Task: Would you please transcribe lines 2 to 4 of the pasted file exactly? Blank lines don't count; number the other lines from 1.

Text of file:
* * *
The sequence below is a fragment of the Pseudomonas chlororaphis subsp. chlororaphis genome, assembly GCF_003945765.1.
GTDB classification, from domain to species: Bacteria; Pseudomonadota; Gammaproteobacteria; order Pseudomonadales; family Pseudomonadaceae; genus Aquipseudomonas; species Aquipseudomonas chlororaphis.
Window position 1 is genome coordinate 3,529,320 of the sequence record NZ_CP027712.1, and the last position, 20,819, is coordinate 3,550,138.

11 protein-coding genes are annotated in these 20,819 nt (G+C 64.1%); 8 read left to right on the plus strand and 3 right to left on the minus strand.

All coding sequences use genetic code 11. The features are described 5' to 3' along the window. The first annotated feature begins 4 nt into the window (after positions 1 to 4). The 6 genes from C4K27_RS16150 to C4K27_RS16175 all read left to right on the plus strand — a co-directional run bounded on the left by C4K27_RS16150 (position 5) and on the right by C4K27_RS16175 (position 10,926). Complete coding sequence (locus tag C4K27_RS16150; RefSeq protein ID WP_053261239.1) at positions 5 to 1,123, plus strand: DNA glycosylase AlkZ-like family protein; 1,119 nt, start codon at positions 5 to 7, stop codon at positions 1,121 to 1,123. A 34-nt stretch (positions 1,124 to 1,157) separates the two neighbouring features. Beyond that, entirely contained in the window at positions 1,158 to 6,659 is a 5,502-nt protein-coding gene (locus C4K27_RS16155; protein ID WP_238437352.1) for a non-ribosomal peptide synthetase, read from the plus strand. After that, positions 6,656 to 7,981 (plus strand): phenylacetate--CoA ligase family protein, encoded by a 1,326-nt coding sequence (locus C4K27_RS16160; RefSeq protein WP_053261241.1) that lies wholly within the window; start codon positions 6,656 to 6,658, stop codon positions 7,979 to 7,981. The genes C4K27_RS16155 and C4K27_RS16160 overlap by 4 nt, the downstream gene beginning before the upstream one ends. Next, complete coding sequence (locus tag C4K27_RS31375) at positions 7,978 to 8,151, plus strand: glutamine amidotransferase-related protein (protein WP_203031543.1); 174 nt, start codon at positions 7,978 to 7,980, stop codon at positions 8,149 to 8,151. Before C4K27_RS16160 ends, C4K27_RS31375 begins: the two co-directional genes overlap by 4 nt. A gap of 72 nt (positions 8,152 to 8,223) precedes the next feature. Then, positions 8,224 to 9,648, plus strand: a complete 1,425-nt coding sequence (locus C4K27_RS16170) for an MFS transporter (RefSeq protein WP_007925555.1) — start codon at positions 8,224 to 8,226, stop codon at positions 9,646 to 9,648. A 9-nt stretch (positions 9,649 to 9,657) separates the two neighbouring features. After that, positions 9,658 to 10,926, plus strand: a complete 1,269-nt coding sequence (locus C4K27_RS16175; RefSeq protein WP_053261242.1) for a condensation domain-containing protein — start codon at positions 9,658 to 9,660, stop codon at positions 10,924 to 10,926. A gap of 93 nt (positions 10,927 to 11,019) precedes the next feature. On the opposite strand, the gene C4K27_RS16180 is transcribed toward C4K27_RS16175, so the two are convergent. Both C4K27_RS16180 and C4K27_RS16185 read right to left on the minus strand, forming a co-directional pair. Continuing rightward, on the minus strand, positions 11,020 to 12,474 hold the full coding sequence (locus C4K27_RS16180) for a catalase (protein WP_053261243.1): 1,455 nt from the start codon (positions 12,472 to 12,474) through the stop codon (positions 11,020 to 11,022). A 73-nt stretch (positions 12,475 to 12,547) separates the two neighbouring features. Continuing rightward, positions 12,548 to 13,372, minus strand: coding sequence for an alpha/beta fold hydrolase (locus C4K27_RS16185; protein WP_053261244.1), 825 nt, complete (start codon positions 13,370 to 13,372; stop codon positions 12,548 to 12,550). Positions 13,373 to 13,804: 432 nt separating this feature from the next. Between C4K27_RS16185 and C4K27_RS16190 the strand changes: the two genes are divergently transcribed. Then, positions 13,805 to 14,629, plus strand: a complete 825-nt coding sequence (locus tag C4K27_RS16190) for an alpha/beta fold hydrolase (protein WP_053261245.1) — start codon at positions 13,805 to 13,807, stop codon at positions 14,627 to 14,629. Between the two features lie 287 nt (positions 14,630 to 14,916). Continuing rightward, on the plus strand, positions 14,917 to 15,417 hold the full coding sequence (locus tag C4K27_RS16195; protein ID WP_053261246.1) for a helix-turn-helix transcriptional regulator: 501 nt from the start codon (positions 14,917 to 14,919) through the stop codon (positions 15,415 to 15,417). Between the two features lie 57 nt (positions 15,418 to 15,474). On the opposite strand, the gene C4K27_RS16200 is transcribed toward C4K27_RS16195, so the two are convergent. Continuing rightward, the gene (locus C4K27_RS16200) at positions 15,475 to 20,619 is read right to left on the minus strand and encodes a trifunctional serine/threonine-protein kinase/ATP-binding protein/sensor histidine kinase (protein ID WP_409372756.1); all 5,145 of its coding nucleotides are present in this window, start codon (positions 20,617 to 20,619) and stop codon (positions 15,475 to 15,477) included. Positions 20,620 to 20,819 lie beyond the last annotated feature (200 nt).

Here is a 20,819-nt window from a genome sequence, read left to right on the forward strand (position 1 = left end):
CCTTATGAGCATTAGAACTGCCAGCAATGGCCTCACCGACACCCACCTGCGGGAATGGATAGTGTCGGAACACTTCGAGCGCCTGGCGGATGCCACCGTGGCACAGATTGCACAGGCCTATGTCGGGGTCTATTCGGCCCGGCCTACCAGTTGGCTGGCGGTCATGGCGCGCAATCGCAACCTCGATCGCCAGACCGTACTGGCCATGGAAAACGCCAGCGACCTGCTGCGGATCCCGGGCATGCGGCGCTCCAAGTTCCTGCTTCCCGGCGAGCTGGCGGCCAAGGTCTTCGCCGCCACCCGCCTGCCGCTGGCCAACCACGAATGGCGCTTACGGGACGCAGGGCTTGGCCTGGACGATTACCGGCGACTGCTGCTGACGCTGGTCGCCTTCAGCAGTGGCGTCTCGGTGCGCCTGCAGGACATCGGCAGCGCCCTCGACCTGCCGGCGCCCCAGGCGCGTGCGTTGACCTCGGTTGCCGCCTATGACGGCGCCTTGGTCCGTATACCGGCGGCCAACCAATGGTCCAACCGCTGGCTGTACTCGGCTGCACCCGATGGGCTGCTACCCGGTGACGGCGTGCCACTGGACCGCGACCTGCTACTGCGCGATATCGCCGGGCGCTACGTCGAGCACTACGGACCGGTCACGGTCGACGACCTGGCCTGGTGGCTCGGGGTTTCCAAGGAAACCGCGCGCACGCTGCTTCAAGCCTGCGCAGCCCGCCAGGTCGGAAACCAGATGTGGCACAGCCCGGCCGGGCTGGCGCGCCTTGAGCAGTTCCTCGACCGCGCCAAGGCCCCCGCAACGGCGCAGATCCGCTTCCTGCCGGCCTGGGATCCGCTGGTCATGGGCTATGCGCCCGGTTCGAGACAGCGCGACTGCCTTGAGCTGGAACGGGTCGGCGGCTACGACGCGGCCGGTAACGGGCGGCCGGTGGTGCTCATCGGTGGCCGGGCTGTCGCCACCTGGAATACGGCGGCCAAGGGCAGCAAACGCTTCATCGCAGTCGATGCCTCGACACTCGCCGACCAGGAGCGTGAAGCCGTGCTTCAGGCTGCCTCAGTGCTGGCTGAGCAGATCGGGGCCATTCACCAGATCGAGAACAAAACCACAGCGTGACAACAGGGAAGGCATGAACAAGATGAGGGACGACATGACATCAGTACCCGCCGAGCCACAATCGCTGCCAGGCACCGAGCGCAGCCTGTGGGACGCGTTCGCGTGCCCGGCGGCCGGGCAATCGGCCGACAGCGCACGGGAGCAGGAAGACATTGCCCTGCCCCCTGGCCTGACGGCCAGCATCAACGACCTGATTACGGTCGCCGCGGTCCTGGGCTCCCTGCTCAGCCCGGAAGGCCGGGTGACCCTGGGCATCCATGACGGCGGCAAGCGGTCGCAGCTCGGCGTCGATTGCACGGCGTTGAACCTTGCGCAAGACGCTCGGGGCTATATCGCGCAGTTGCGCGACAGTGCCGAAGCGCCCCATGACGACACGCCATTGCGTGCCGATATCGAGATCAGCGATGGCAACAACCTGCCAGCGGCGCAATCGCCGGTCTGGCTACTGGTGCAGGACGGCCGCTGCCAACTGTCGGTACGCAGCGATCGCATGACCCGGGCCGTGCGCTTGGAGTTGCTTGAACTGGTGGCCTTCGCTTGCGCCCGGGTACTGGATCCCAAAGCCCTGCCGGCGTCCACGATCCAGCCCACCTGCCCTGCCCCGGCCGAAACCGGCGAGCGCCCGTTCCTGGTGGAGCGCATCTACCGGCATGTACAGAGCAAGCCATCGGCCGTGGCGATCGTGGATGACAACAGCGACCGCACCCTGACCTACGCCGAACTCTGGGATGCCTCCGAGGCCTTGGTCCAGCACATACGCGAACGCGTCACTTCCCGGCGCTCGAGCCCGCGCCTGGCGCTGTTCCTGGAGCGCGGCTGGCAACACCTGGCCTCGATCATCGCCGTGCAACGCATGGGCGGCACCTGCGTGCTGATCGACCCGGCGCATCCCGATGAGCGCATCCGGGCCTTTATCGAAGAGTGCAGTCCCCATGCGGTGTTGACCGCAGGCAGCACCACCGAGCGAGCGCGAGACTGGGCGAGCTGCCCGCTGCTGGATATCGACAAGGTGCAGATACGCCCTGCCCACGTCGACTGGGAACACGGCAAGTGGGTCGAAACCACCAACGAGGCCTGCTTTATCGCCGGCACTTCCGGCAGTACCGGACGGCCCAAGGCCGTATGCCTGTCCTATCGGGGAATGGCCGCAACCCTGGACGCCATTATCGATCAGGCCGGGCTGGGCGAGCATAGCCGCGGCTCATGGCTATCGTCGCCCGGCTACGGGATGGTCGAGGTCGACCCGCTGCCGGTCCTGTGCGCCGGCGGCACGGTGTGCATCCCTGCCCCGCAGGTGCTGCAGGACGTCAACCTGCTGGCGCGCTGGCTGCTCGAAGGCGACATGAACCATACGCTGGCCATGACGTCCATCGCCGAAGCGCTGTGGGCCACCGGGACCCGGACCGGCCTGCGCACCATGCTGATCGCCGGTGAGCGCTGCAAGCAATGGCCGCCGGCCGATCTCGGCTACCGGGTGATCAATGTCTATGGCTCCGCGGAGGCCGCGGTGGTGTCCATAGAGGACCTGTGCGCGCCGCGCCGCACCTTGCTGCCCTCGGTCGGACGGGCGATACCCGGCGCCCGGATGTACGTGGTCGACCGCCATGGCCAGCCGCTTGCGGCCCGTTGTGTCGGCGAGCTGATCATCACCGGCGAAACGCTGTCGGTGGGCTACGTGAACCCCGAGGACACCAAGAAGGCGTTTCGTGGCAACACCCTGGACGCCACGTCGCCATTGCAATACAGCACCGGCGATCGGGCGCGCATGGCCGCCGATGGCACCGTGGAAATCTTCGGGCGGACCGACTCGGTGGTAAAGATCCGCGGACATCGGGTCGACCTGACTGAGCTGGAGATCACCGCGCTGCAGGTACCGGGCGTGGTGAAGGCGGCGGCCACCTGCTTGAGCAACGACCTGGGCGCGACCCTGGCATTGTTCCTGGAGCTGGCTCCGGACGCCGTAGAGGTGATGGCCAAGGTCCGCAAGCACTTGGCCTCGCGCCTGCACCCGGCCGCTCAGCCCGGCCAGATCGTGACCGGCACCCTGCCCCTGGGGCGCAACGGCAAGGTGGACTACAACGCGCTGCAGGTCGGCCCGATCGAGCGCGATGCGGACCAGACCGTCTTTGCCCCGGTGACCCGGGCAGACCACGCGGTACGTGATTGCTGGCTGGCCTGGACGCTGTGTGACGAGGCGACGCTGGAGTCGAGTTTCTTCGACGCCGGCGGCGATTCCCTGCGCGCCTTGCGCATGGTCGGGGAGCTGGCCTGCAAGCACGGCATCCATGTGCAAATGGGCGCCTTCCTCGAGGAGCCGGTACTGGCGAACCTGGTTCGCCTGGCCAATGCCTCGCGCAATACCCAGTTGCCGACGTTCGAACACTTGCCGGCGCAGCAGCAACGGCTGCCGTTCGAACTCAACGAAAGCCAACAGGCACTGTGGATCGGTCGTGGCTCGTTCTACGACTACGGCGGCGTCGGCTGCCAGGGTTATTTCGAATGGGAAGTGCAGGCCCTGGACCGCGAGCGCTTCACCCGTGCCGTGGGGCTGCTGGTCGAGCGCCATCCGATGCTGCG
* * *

GTDB classification, from domain to species: Bacteria; Pseudomonadota; Gammaproteobacteria; order Pseudomonadales; family Pseudomonadaceae; genus Aquipseudomonas; species Aquipseudomonas chlororaphis.
Window position 1 is genome coordinate 3,529,320 of the sequence record NZ_CP027712.1, and the last position, 20,819, is coordinate 3,550,138.

11 protein-coding genes are annotated in these 20,819 nt (G+C 64.1%); 8 read left to right on the plus strand and 3 right to left on the minus strand.